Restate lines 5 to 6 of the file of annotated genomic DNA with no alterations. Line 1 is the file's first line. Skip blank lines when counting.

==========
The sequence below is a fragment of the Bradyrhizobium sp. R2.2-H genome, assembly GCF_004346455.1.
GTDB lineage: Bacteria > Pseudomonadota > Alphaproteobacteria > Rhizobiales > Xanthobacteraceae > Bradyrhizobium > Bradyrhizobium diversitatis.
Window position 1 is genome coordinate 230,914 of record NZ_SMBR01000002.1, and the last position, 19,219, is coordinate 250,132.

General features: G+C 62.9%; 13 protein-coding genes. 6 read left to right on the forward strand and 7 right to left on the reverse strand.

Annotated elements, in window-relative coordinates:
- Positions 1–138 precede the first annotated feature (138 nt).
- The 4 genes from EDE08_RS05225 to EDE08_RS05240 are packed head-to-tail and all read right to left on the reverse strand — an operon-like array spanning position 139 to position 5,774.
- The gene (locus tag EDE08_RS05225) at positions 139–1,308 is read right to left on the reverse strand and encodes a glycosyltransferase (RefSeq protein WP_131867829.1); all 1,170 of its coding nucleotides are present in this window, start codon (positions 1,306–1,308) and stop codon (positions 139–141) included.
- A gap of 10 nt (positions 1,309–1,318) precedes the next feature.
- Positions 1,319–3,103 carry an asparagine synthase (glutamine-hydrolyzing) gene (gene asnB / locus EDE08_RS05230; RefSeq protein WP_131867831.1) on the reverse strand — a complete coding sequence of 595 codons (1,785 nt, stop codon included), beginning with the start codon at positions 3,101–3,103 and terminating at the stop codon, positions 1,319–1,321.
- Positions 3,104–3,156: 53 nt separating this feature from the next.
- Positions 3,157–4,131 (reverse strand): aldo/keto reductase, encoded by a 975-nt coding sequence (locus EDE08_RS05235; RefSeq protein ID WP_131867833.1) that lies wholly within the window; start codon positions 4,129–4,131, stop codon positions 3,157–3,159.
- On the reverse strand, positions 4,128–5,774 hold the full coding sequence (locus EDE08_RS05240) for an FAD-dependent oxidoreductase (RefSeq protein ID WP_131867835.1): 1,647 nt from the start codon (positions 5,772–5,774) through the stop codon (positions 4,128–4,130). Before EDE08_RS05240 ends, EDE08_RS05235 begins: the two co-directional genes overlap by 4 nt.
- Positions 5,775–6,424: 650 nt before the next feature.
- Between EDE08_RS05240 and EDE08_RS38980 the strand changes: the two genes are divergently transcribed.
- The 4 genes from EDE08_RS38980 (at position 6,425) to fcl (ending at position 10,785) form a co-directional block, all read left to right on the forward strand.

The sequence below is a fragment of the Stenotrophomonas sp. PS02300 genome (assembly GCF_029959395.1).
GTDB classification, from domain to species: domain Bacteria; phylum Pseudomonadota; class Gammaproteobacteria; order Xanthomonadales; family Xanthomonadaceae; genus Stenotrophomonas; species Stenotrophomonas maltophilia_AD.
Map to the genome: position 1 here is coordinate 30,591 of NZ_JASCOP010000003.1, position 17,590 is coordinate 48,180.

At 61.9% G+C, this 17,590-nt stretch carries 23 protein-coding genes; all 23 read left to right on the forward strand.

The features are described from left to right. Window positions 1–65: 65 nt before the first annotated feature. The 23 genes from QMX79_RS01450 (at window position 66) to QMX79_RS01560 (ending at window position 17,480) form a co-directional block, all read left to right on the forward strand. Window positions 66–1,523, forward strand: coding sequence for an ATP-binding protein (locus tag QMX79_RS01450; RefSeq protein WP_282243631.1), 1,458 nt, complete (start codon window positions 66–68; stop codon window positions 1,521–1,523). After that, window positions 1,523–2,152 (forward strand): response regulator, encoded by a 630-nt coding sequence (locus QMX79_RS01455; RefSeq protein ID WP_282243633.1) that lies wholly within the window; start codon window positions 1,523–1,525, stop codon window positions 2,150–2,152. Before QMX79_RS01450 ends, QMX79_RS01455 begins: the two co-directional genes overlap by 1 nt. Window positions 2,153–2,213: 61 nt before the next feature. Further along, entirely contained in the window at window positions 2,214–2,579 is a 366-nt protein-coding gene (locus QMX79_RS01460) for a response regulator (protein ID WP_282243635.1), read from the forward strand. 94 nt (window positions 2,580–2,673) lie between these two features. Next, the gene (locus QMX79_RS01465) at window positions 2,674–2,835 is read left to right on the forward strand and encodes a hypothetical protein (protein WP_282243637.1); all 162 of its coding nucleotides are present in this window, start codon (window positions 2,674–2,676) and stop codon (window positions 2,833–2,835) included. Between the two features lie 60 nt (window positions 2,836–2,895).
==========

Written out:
Annotated elements, in window-relative coordinates:
- Positions 1–138 precede the first annotated feature (138 nt).